Now we're on the train to Cologne, can we relax? Nein! The train breaks down for a bit, dangerously narrowing our time gap between it and the night train; we may be sleeping smooth in the station (you can't sleep rough in a place that clean). Helpfully, when we do reach Cologne, the night train is delayed to an unspecified time, with no platform information. Locals panic, but, other than our hair, we're unruffled – Blighty's railways taught us well. Our biggest problem is tea deficiency. Eventually it's all aboard the moving hotel, promising showers, sweet tea and sweeter sleep.
Our joy is short–lived. We are grubby, but the showers are grubbier; the carriage smells of undercarriage; we can't get a cuppa; and we have to share a cabin the size of one fat person with three other people, one of whom serenades us to sleep with a flatulent lullaby. Still, now we're on the night train, at least we can relax.
Day 2: Jen
Clickety–clack, clickety–clack, clickety–clackety snappety–bang… Dear God, don't let that be the brakes. Relaxation is an interesting concept in a bed nailed to the side of a box on wheels travelling at 100mph, creaking like the joints of a T–Rex's granny. But there are brief moments when I do slip into what could loosely be termed as relaxation. Maybe even sleep. Against all odds, we – and the train – survive the night and clatter into Copenhagen where a brief visit to a shop to purchase a bottle of water proves educational when I attempt to pay with Euros and am stared at as if I'm giving birth to a camel.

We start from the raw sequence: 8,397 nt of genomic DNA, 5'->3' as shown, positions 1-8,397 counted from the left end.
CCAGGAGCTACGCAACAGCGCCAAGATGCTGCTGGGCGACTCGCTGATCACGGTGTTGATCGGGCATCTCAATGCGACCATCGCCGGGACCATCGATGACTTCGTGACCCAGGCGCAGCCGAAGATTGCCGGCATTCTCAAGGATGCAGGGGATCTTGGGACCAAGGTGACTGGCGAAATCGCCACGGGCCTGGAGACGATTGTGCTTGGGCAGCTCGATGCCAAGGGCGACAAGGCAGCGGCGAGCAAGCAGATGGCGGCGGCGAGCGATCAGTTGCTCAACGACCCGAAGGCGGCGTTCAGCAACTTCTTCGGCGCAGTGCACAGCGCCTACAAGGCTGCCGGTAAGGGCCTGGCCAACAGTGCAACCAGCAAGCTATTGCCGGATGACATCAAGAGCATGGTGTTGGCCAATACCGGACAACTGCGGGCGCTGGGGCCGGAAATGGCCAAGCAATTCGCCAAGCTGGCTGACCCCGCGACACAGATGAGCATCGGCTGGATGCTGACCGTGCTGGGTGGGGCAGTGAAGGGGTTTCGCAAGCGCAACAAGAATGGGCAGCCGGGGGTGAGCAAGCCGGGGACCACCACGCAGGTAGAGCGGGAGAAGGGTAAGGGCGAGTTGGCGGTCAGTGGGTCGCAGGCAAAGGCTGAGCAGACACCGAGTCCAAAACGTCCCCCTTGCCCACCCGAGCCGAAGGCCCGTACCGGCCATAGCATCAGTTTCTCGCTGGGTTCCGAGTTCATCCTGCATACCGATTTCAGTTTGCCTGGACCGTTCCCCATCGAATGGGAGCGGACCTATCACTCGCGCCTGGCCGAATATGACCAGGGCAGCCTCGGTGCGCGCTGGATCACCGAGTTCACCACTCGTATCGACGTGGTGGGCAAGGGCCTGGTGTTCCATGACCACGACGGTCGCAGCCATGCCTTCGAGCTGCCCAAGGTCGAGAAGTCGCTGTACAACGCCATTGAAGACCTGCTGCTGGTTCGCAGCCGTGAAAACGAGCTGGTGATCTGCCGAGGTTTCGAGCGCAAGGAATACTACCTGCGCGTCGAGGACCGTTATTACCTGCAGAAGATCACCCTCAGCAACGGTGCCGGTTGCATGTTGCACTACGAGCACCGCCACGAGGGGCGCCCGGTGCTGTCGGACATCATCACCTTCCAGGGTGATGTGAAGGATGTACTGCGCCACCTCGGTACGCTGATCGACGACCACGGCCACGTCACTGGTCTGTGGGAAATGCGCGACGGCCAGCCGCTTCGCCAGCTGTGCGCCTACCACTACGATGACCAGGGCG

An obstructive man in the ticket office then declares our chances of boarding the sold–out train to Sweden as "non–existant". We briefly consider setting his beard on fire, but opt for a mercy plea with the train guard instead which, to our surprise, works. In your face, beardy. Stockholm ferry terminal is a frenzied scene of bodies amassed where polite, orderly queues should be; but fortunately, windmilling arms and suitcase battering rams cut like The Hives through butter. The ferry lady tap–taps in our names. There's a pause. "I'm sorry, this ferry's now full." WHAT?! But…! At a loss, we start trudging towards the exit when Kate suggests trying again, just in case. Kelly and I are too exasperated to hear this ludicrous suggestion, but Kate persists.
When a very jolly lady greets her at the next window it does stir some hope within me. Surely someone with such a cheerful manner wouldn't turn us away? "We have one three–bed cabin left." Yes! I knew it! I always told Kate we shouldn't give up! I don't have kids, but I can't imagine the thrill of meeting your newborn can even closely resemble the unbridled ecstasy of striding triumphantly into our cabin and collapsing face–down as the ferry leaves port for Finland.